Cabarete may be a laid-back beach town, but if you don’t know your way around it, it might turn out to be the adventure you did not have in mind. That’s why we’ve prepared a handy guide to help you get around Cabarete easily, while having fun at the same time. By the end of your trip, you’ll know the town like the back of your hand.
How to get to Cabarete from the airport
A great place to start is when you land in the DR.
Puerto Plata (POP)
The DR has four international airports: Puerto Plata, Santiago, Santo Domingo, or Punta Cana. Puerto Plata (POP) is the priciest of the lot. However, if you choose it, you’ll have an advantage. Cabarete is just 20 minutes away. When you’re booking your retreat, just let the Yoga Loft receptionist know your flight number and arrival time, so that we can book your reservation with a cab service. In no time, you’ll be on the beach, enjoying the view as you sip on your favourite fruity drink.
Travelling by Bus
Taking a bus from the airport to Cabarete is another option, if that’s your choice. It’s cheaper than a cab ride but requires a bit of cab hopping. The main national bus companies are Caribe Tours and Metro. Both have stations in Puerto Plata, and the bus schedules are available on their websites.
For around 35RD (less than USD$1), you can enjoy a ride in air-conditioned comfort from Puerto Plata to Sosua. The buses are clean and have toilets. In Sosua, you can take another cab or guagua, and you’ll be in Cabarete in about 15 minutes’ time.
More on the guaguas later!
Santiago Cibao International (STI)
If you arrive at the STI airport, you’ll be near to the DR’s second largest city, Santiago de los Caballeros, or simply, Santiago. A cab ride from Santiago to Cabarete will take around an hour and forty-five minutes, and cost you USD$85-100. However, you can opt for an Uber and get a good deal.
For about 100 RD (USD$2), you can enjoy a comfortable bus ride from Santiago to Sosua. In Sosua, take a guagua or cab and you’ll arrive in Cabarete in 15 minutes’ time.
Las Americas Santo Domingo (SDQ)
We think you would be much better off taking a bus. For one, it’s way more affordable, at 400RD (USD$8).
One thing to remember: the bus stops in Santo Domingo are not located at the airport. You will need to take a cab from the SDQ airport to either the Caribe Tours or Metro depots in Santo Domingo, at a cost of USD$25. Once you’re in Sosua, you can take a cab or guagua to Cabarete.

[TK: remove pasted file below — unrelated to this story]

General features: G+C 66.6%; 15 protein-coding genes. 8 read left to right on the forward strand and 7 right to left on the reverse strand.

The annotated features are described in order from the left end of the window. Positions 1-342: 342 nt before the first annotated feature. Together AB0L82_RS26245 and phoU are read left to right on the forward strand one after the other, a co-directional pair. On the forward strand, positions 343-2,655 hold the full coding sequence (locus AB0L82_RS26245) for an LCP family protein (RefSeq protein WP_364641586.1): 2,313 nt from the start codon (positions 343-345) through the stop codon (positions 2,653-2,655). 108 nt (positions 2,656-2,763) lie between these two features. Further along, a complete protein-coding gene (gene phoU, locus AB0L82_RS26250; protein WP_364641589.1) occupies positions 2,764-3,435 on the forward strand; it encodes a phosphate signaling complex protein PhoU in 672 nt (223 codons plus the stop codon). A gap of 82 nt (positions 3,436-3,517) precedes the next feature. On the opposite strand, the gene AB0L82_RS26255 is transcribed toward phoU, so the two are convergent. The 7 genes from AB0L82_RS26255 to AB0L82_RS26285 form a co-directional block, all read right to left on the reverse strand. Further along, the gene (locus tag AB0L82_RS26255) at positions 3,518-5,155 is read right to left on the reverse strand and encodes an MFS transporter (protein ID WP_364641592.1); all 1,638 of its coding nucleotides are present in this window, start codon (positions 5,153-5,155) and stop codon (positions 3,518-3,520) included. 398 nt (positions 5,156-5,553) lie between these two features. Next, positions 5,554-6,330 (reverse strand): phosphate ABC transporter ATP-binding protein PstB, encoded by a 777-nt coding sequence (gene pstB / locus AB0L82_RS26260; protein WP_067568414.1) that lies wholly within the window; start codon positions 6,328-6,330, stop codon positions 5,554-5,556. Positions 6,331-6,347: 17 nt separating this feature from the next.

Punta Cana International (PUJ)
We’re going to be honest. You’ll be in for a long ride, whether by cab or bus, if you arrive at the PUJ airport. So make sure that you have a great book to read or a movie on your phone that you want to watch. If time is of the essence, your best bet would be to take a cab, at a cost of approximately USD$400.
Now, we’ll talk about getting around Cabarete. Prepare for an adventure!
Getting Around Cabarete
Guaguas are public buses that look like panel vans. They run very regularly along the main road throughout the Dominican Republic, with one passing by every five or 10 minutes. The fare is super cheap, around 25RD per person, for most short journeys.
Official guaguas have ID tags and destination names on the windshield. They often bear funny slogans, such as ‘May God help whoever crashes into me’. To stop one, just wave at it as if you were hailing a cab, hop inside when it stops, and tell the assistant where you’re headed.
You get the chance to listen to lively local music, chat with friendly Dominicans (and maybe brush up on your Spanish), and enjoy the sights and sounds of bustling Dominican life. Travelling in a guagua is a “cozy” experience, meaning that it’s incredible that there’s always space for one more person. When you’re ready to disembark, just do what everyone else does: Yell “Aqui, aqui, aqui!” “Llego!” also works.
Motoconchos, aka Moto
If you’ve ever ridden on the back of a motorbike, then you shouldn’t have a problem travelling on a motoconchos. A ride costs around 50RD per person within Cabarete, which is quite reasonable. However, at night, the cost doubles.
Pro tip: always get on and off the Moto from the left side, or you’ll risk getting a “Dominican tattoo”. It’s a burn on the calf when it comes into contact with the exhaust pipe on the Moto.
Carrito means ‘little car’ in Spanish. They are public cabs, and are faster than guaguas because they carry fewer people and don’t stop that often. As with the guagua, you hail one heading in your direction by waving it to stop.
Now that you know how to get to Cabarete from any of the airports, and have an idea of the costs, travel times, and modes of public transportation, you should be better prepared to make the most of your trip in Cabarete. In fact, you’ll be a pro at it.
You’ll definitely have the fun adventure you had in mind.